although maybe impossible), and also general advice on the best

performance I could ever hope for with these sorts of functions. Below

are some numbers, and then the code.

For those who don't know, a partition P of a set A is a set of mutually

exclusive and jointly exhaustive subsets of A. In other words, every

member of A is a member of exactly one member of P.

As I learned when working on this implementation, the number of

partitions for a set of size n is the Bell Number of n. The formula for

computing the Bell Number isn't really relevant at the moment, but here

are the Bell Numbers for 0,...,14:

1, 1, 2, 5, 15, 52, 203, 877, 4140, 21147, 115975, 678570, 4213597,

27644437, 190899322

This means that a set with 3 elements has 5 partitions. Here is an

example:

Partitions({a,b,c}) =

{

{

{a,b,c}

}

{

{a,b},{c}

}

{

{a,c},{b}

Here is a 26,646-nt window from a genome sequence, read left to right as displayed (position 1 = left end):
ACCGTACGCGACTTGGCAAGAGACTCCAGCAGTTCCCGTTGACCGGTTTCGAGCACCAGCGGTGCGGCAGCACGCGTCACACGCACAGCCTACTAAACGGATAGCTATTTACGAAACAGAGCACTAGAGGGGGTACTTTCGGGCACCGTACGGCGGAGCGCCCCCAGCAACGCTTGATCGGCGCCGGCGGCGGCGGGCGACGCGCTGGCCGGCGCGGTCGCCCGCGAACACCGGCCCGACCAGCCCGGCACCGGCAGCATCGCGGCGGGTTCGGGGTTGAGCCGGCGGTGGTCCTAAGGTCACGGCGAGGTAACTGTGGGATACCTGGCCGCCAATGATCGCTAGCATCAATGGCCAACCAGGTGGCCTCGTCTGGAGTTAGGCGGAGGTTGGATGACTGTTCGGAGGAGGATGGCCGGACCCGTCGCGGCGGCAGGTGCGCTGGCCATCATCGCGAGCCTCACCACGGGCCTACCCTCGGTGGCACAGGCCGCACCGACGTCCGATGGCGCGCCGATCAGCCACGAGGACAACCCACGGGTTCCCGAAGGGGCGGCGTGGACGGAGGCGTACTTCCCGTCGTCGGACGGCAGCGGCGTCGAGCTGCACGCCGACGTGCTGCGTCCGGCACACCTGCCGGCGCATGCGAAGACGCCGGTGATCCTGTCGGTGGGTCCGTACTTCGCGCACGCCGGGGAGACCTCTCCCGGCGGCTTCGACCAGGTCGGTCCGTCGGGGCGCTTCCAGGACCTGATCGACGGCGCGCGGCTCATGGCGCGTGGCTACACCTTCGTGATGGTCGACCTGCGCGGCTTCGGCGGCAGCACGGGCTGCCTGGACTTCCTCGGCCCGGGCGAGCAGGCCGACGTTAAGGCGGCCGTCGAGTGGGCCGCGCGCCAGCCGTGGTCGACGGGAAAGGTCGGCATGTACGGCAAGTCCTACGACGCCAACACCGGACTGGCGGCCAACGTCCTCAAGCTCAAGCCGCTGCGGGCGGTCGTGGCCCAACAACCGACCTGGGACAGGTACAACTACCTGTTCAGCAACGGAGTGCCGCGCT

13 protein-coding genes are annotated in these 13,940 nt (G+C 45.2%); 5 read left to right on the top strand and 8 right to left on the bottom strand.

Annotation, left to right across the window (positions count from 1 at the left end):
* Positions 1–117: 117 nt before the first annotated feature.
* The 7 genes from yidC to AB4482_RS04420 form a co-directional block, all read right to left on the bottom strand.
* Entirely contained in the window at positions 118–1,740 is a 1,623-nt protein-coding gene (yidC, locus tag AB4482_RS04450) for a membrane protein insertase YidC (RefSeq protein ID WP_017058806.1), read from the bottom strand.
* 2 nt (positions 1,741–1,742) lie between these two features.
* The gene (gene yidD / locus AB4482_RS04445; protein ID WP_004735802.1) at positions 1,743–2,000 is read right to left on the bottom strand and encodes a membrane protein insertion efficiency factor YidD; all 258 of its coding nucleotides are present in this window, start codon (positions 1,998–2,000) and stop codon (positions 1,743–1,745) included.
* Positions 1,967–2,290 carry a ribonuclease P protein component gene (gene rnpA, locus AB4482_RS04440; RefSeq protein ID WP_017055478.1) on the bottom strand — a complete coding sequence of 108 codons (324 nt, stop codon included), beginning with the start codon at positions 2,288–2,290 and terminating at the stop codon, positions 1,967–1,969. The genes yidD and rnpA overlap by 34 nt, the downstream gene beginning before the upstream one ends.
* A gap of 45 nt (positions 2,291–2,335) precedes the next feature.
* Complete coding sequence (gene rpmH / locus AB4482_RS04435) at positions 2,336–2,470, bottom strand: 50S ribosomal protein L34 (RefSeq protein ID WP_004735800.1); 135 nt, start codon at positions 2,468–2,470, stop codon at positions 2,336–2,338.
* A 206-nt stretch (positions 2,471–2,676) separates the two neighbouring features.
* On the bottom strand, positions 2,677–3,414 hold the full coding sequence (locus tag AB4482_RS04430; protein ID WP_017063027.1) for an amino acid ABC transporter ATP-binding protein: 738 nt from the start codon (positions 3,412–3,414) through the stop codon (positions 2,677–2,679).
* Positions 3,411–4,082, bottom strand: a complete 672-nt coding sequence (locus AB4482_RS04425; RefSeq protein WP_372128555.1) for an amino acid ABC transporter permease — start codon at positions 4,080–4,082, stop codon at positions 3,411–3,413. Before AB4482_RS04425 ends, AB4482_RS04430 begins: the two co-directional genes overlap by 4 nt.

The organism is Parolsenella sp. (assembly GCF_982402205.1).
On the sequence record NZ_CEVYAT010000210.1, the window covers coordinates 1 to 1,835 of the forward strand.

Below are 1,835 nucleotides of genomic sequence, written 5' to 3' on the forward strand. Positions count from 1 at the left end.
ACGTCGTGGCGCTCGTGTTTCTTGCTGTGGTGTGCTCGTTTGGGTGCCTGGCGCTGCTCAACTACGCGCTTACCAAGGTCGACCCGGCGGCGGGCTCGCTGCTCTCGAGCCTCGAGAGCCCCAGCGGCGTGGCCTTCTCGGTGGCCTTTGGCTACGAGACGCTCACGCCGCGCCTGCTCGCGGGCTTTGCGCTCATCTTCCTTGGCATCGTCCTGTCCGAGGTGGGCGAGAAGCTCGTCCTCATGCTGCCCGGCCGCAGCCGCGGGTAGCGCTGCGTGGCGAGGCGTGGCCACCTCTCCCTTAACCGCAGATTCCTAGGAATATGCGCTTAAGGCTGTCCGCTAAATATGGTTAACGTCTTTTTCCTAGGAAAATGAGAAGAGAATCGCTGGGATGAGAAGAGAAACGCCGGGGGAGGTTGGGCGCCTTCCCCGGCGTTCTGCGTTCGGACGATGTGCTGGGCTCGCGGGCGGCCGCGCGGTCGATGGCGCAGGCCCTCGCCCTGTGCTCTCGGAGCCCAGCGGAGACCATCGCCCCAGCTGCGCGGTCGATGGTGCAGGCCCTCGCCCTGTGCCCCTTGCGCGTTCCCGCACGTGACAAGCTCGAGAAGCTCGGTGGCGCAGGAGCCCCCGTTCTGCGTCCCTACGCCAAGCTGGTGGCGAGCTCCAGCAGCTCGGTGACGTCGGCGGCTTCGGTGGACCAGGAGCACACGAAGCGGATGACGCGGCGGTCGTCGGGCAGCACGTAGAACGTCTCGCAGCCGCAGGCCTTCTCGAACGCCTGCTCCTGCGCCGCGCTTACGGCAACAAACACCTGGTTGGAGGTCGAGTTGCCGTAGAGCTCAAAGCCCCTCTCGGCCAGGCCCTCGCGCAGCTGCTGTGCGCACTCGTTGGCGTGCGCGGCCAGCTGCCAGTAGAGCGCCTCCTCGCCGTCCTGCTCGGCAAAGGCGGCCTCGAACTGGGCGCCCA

}

{

{b,c},{a}

}

{

{a},{b},{c}

}

}

This shows one big set of all the partitions, where each partition is a

set of sets of elements. The function below, being a generator, does not

return one big set of all partitions, but a different partition on each

iteration.

Now, my computer is a 1.8GHz Athlon with 512MB RAM (PC133 unfortunately).

I use Fedora Core 1 Linux and Python 2.3 RPM from python.org. For a

benchmark, the following code takes about 10 seconds to run:

i = 10000000 #ten million

while i > 0:

i -= 1

So here are some times for generating the partitions of sets of

increasing sizes:

1, <1s

2, <1s

3, <1s

4, <1s

5, <1s

6, <1s

7, <1s

8, <1s

9, 1.6s

10, 9s

11, 53s

12, 5m25s

For my current project, I need to generate partitions of sets up to size

25. I am rather hopeless it will ever be feasible, and I have begun

looking for a different approach. Thanks for any replies!

#begin code

from sets import Set, ImmutableSet

#def singleton(s):

# return Set([s])

def partitions(s):

if len(s) <= 1:

yield Set([s])

else:

x = Set([iter(s).next()])

for t in partitions(s - x):

yield t | Set([x])

for u in t:

yield (t - Set([u])) | Set([u | x])

s = Set("abcdefghij") #10 elements, which is 9s runtime

count = 0

for p in partitions(s):

count += 1

print count